"We publish our evaluation reports because we want to be accountable as a health philanthropy. This report shows we’re making progress in delivering on our mission, but there’s more work to be done.”

–Elena Marks

See EHF’s article in The Foundation Review sharing what we learned from interviews with foundations across the nation about how to build meaningful evaluation and learning work.

GRANTS

$33 million invested in EHF Grant Partners

2017 Grants by Strategy

2017 Grant Partners

AccessHealth $237,500
Alliance of Community Assistance Ministries, Inc. $305,000
Austin Child Guidance Center $121,855
Austin Community Foundation for The Hogg Mental Health Funders Collaborative $25,000
Austin Interfaith Sponsoring Committee, Inc. $198,000
Austin Travis County Integral Care $100,000
Avenue 360 Health & Wellness $200,000
Avenue Community Development Corporation $200,000
BakerRipley $130,000
Boat People S.O.S., Inc. $241,985
Brazos Valley Community Action Agency, Inc. $85,000
Casa Marianella $100,000
Catholic Charities of Central Texas $70,800
Change Happens $100,000
Child Advocates of Fort Bend $110,000
Child and Family Research Partnership, LBJ School of Public Affairs, University of Texas at Austin $100,000
ChildBuilders $130,000
Christ Clinic $185,051
Communities In Schools Houston Inc. $137,500
Communities in Schools of Greater Central Texas, Inc. $70,000
Community Healthcore $252,622
Dallas Foundation / Texas 2036 $10,000
Dell Medical School, The University of Texas at Austin $500,000
East Texas Human Needs Network $145,579
El Buen Samaritano Episcopal Mission $820,301
El Centro de Corazon $235,213
Epiphany Community Health Outreach Services $150,000
Episcopal Diocese of Texas $322,000
Episcopal Diocese of Texas Health Insurance $10,000,000

Episcopal Relief & Development $200,000
Faith in Texas $435,000
Family Service Center Of Galveston County Texas $314,692
Family Services of Greater Houston $50,000
First3Years $130,000
Genesis PrimeCare $107,000
Grantmakers in Health $10,000
Greater Killeen Free Clinic $95,630
Green & Healthy Homes Initiative $224,733
Gulf Coast Leadership Council - TMO $200,000
Harris Health System $187,500
Healthcare for the Homeless - Houston $150,000
Healthy Futures of Texas $75,000
Heart of Texas Community Health Center, Inc. $797,731
Hope and Healing Center & Institute $168,675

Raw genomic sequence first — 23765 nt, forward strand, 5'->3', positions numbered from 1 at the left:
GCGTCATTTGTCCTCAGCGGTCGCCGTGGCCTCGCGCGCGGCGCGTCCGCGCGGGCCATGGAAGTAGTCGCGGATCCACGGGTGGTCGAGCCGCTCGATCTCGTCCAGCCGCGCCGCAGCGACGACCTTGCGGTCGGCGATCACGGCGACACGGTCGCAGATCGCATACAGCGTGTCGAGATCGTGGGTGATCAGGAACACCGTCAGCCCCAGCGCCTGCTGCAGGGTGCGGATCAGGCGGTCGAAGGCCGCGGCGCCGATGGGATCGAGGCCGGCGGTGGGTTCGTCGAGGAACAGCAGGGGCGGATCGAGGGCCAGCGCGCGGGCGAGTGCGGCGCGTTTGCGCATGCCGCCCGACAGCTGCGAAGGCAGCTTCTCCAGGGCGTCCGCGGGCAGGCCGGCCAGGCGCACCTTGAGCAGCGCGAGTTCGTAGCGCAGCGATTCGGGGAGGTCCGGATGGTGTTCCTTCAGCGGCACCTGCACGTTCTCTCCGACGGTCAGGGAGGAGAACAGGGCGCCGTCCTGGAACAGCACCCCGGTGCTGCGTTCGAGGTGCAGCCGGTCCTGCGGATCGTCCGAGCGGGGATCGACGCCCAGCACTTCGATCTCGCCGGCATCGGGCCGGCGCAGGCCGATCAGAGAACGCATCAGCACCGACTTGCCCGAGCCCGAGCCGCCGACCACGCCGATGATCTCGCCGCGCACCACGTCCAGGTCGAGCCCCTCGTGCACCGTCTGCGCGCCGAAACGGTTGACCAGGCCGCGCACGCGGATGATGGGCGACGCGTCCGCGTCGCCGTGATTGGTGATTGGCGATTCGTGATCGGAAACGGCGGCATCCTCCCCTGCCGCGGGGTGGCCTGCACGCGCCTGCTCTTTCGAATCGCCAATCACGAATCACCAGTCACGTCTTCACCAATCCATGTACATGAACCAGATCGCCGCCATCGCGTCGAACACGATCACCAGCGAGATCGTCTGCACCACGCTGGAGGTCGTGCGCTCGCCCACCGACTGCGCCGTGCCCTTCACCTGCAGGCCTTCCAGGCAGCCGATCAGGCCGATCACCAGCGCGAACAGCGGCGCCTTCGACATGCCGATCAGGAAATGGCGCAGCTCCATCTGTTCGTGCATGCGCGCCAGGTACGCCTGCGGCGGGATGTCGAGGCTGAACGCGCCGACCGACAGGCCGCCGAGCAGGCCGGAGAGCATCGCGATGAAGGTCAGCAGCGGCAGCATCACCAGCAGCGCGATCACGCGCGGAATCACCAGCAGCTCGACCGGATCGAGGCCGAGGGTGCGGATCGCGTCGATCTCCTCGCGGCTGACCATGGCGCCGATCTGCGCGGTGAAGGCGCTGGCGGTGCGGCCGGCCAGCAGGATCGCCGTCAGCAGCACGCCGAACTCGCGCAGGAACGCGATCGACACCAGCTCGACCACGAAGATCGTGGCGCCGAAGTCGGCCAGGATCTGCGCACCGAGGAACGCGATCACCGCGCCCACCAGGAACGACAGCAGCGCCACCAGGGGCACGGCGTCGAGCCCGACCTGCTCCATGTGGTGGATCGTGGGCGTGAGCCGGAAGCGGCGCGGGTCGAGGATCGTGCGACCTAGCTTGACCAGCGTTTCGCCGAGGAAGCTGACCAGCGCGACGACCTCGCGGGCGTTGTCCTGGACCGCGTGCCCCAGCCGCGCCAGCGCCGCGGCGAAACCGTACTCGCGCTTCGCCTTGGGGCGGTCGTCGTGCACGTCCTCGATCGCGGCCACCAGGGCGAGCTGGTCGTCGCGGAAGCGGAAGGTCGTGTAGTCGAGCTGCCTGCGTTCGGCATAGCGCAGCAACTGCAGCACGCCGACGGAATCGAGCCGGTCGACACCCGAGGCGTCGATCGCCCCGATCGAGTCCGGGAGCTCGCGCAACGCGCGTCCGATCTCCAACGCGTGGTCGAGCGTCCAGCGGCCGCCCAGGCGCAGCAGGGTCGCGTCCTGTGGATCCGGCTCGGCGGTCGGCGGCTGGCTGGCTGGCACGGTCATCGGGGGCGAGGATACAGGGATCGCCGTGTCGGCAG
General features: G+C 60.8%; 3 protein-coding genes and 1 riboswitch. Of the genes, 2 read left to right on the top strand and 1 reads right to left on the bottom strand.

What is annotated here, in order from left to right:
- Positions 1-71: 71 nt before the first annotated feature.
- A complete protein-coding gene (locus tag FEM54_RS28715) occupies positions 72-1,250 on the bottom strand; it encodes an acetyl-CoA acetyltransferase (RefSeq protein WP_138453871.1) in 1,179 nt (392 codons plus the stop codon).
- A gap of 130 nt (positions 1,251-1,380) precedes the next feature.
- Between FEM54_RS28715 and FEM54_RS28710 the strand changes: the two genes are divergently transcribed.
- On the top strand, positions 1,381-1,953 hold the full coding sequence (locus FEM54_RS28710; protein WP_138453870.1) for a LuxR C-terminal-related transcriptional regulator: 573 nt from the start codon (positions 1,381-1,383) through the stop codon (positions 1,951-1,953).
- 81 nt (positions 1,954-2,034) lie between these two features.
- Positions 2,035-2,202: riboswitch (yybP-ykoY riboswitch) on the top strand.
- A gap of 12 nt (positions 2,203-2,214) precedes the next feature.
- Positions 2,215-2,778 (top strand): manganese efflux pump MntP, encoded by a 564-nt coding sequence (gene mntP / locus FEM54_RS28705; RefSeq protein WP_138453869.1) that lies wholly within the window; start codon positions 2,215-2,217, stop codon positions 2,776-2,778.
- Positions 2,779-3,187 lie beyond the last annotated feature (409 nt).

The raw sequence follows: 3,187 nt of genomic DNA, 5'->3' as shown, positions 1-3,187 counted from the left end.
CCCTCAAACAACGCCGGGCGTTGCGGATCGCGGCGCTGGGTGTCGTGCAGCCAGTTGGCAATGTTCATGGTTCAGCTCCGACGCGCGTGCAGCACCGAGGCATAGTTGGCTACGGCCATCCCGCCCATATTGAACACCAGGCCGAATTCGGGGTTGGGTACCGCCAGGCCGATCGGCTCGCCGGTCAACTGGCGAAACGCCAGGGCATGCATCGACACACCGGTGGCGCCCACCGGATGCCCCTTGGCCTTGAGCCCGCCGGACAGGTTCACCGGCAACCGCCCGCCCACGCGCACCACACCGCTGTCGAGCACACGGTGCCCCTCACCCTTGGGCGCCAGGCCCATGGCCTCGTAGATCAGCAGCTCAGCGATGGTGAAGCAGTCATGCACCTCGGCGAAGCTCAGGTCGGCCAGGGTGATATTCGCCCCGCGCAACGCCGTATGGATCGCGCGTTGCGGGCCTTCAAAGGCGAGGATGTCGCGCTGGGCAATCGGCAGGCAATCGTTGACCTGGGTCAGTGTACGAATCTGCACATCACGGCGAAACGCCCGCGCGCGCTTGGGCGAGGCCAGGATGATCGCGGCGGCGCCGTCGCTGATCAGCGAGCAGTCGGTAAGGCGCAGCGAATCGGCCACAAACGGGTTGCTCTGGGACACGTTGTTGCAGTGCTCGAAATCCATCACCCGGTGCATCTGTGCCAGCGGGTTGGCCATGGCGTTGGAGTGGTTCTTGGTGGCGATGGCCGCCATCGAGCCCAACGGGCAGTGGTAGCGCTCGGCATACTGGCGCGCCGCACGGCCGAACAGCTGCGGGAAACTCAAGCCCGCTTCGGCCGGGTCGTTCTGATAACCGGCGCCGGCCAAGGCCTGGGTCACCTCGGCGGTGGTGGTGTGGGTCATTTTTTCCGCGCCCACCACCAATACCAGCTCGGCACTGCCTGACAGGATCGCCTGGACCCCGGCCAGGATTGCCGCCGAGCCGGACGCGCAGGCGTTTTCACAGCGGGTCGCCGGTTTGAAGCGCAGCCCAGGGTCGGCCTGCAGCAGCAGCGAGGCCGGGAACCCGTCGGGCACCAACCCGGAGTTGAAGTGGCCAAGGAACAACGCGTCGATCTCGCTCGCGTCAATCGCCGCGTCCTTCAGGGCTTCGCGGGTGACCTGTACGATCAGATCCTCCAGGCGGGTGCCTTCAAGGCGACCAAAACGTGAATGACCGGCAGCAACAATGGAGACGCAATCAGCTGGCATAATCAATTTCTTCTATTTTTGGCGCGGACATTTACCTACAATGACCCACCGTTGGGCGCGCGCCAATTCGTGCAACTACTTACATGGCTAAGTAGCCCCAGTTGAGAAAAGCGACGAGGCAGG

HOPE Clinic $797,747
HOPE Project $200,000
Houston Galveston Institute, Inc. $443,778
Houston Health Foundation $272,775
Ibn Sina Foundation $75,000
Innovative Alternatives, Inc. $245,000
Interface Samaritan Counseling Centers (ISCC) $100,000
Interfaith Community Clinic $50,000
Jewish Family Service $125,000
Krist Samaritan Center For Counseling And Education $150,000
Legacy Community Health $375,760
Local Initiatives Support Corporation $146,800
Lone Star Circle of Care $187,500
Lone Star Family Health Center $450,000

2017 Grant Partners Continued…

Memorial Assistance Ministries $81,500
Memorial Hermann Community Benefit Corporation $433,295
Mental Health America of Greater Houston $1,080,000
National Academy of Sciences, Engineering, and Medicine $10,000
National Alliance on Mental Illness - Greater Houston $25,000
National Committee for Responsive Philanthropy $7,500
Neighborhood Recovery CDC $254,509
Network Of Behavioral Health Providers Inc $150,000
North Pasadena Community Outreach $100,000
Northeast Texas Public Health District $160,000
Northwest Assistance Ministries $187,500
Nurse-Family Partnership $299,430
Patient Care Intervention Center $200,000
Palacios Community Medical Center $100,000
People's Community Clinic $500,890
Phoenix Center $100,000
Planned Living Assistance Network of Central Texas, Inc. $179,167
Planned Parenthood Gulf Coast, Inc. $300,000
Planned Parenthood of Greater Texas $300,000
ProUnitas, Inc. $279,000
Rice University $1,117,876
Rockefeller Philanthropy Advisors - Fund for Shared Insight $105,000
Rupani Foundation $50,000
Samaritan Center For Counseling And Pastoral Care Inc $75,000
Samaritan Counseling Center of East Texas $165,231
Samaritan Counseling Center Of Southeast Texas $100,000
Santa Maria Hostel, Inc. $73,068
Special Health Resources for Texas, Inc. $175,000
Spring Branch Community Health Center $272,560
St. Luke's Foundation on behalf of CHI St. Luke's Health $127,995
St. Paul Children's Foundation $213,500
St. Vincent's House $185,000
Stephen F. Austin Community Health Network $150,000
Tejas Health Care $150,000
Texans Care For Children, Inc. $400,000
Texas Alliance For Health Care $120,000
Texas Association of Charitable Clinics $65,000
Texas Children's Hospital $133,400
Texas Organization of Rural & Community Hospitals $160,000
Texas Organizing Project Education Fund $250,000
Texas Rural Leadership Program $315,000
TexProtects (The Texas Chapter of Prevent Child Abuse America) $30,000
The Beacon of Downtown Houston $66,095
The Council on Recovery $450,000
The Faith Leaders Coalition of Greater Houston $10,000
The George Washington University $100,163
The Immunization Partnership $100,000
The Montrose Center $384,436
The Rose $250,000
Trinity Center $20,000
Tyler Family Circle Of Care $183,328
Project Unity $10,000
Vcare Clinics $150,000
Vecino Health Centers $83,250
Volunteers at the Creek $150,000
Women's Health and Family Planning Association of Texas $10,000
Young Invincibles $92,000

Grant Partner highlights

See how ProUnitas is creating a system to connect low-income students in Houston with desperately needed health, education and wellness services

EHF invests $1.1 million to create new program to help at-risk families build their infants’ healthy brains

See how Stephen F. Austin Community Health Center’s creative use of telemedicine enables rural patients to receive high-quality care locally

Learn how parents who lost children to a vaccine-preventable disease are helping The Immunization Partnership educate the community and lawmakers about the importance of vaccinations